A busy few months

Cat trapper’s diary

The life of a volunteer trapper is certainly never dull and the last few months have been pretty full-on. Cats seem to do the most random things. One day I went to take a look at a colony of feral cats living near an electricity sub-station. In the scrub surrounding it I spotted a mum with some kittens. The only access was through a locked gate so an emergency call was made. A man from SSE turned up, let me in and I was able to take the mum and 2 kittens in to care. Not a very comfortable place to raise a family but something different for SSE!

The next call was to a young mum who had wandered in to a house and given birth to 4 kittens in the home owner’s under-stair cupboard – warm and comfortable I suppose but not very convenient for the other residents!  A nice and easy pick-up though for a change.

Dolly & her kittens
Dolly & her kittens

Then a call came in to a pregnant cat in Hayes. Sadly the cat wasn’t pregnant but had a massive tumour in her abdomen so we had to let her go. However if I hadn’t had that call, then the lady up the road wouldn’t have known who to call when another cat: the lovely Dolly decided to come into her lean-to, and give birth in her tartan shopping trolley!  Mum and six adorable tabby kittens about 2 days old were rescued and have now been spoilt rotten ever since by their foster family.

Tatty Cat
Tatty Cat

Then along came Tatty Cat – I think local strays must believe I have a ‘Great Escape’ type tunnel in my back garden as this is the 5th cat I have rescued this way. There must be a sign somewhere! Tatty Cat turned up, loudly let us know he was there, strolled in to our kitchen and made himself at home. Tatty Cat is so called because he was in a bit of a state – very skinny and had a skin condition. After lots of care and treatment he has improved no end, but he still meows a lot – hence he’s also known as Tatty Chatty Cat.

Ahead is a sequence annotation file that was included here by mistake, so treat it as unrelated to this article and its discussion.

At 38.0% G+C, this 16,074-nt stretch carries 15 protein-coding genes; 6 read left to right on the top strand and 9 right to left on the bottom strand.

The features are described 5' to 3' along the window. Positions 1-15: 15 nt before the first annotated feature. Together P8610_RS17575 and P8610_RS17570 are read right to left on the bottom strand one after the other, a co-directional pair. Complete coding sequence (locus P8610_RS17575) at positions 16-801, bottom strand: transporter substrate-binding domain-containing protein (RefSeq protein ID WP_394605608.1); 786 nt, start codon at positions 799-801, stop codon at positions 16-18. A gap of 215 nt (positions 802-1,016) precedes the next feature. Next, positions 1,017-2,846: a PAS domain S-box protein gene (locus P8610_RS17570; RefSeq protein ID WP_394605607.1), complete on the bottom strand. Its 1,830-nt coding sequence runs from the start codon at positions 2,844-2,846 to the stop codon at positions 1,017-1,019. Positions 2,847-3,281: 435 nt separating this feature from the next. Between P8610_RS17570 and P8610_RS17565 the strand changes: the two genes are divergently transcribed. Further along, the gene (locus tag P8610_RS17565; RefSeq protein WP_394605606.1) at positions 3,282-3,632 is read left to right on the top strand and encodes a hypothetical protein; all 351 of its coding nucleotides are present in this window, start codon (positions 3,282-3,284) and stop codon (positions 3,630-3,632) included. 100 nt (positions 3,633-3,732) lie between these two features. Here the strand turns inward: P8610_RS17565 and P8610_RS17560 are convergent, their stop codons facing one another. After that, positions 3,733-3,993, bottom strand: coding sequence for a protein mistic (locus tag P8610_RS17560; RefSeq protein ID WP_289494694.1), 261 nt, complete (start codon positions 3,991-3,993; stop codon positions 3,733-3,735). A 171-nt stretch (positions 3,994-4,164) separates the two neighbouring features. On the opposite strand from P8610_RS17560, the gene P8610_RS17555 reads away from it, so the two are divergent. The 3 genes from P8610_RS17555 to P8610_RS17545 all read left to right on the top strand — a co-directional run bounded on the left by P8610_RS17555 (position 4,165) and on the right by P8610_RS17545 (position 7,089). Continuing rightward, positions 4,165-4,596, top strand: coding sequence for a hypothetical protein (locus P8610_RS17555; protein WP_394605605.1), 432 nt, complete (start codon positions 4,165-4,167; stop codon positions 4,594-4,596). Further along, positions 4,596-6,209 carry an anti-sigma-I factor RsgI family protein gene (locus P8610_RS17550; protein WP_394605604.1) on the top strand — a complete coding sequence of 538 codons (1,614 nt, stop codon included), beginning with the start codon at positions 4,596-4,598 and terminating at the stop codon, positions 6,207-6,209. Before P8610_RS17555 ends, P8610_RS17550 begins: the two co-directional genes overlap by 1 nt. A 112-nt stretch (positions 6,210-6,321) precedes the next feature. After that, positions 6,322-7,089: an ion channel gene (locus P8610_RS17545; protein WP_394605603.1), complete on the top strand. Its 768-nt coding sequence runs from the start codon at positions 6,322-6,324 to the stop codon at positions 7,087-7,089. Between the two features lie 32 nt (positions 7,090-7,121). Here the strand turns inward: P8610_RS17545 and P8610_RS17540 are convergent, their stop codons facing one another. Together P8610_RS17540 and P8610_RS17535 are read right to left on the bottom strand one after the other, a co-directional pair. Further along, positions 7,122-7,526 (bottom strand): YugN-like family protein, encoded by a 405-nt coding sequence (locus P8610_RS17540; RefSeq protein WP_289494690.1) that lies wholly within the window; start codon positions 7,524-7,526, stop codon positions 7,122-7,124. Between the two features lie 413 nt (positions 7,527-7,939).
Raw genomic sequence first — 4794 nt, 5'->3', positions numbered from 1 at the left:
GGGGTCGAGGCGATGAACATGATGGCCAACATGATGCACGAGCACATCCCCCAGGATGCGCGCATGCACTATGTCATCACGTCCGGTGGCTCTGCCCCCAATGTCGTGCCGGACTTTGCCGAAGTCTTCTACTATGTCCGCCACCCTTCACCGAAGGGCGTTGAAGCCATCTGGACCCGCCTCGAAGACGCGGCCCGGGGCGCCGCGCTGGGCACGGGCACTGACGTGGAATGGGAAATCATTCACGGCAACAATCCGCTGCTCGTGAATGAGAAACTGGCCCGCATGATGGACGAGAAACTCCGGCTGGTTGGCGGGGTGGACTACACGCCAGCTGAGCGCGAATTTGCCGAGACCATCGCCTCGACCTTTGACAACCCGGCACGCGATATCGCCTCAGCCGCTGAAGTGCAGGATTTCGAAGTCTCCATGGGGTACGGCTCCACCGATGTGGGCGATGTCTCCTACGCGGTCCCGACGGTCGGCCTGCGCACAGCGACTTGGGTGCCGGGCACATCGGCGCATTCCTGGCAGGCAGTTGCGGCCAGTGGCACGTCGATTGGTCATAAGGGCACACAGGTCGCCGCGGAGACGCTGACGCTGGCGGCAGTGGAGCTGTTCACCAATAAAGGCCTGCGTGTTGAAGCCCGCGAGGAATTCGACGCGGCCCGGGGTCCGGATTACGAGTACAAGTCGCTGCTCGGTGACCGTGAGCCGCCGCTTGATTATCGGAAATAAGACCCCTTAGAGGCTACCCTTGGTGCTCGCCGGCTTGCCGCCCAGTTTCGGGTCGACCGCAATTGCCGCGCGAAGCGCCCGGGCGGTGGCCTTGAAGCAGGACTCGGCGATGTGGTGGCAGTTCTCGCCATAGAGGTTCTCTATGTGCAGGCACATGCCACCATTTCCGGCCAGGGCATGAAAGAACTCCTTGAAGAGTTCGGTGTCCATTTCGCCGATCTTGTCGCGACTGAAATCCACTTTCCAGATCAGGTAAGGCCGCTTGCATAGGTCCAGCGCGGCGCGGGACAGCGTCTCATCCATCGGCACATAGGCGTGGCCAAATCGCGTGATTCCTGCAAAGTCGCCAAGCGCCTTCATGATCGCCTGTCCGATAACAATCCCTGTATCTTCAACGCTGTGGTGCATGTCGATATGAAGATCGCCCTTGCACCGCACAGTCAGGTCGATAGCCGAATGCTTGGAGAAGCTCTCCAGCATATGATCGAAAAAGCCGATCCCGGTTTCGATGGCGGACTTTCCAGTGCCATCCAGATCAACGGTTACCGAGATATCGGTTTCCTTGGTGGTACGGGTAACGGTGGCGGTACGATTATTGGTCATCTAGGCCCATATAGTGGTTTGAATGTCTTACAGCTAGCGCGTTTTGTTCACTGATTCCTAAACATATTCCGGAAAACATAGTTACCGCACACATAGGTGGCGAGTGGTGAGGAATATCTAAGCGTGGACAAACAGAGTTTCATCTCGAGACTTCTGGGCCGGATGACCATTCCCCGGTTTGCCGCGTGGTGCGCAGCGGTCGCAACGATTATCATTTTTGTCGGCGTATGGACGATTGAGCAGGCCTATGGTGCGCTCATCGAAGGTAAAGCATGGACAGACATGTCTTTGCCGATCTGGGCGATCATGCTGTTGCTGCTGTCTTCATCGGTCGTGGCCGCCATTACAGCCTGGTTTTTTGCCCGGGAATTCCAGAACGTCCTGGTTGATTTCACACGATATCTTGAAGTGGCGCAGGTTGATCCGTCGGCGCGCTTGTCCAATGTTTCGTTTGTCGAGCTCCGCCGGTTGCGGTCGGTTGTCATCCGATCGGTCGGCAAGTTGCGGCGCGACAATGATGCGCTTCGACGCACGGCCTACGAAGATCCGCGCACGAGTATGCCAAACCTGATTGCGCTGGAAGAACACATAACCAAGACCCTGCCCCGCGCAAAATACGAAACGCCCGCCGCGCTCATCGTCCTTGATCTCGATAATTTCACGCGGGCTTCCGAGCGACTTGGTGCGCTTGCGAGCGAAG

Then came Tiddy Tabby – he’d been under a car crying for 8 hours so was kindly picked up and handed in to our vet. When transporting him in the car, he decided to have a magnificent poo in the carrier. Unable to bear the smell, I had to pull over to clean everything up. He decided to explore while I was otherwise occupied and disappeared into the back of the car. I couldn’t open the door in case he escaped, so I continued my journey extremely carefully.  Luckily the traffic was solid, so I crept along in 1stgear trying to ignore the looks from other drivers as a kitten peered out of the back windows at them. Eventually Tiddy finally decided to put himself back in the carrier so I could breathe again. Now called Dash-Dash, he’s a beautiful, lively and exhausting chap.

This is just a selection of calls – there’s been so many more where we’ve taken in mums, kittens, strays, etc. and we are always nearly full.  But that’s part of volunteering – I wouldn’t have it any other way.

Carol Willingham

June 2021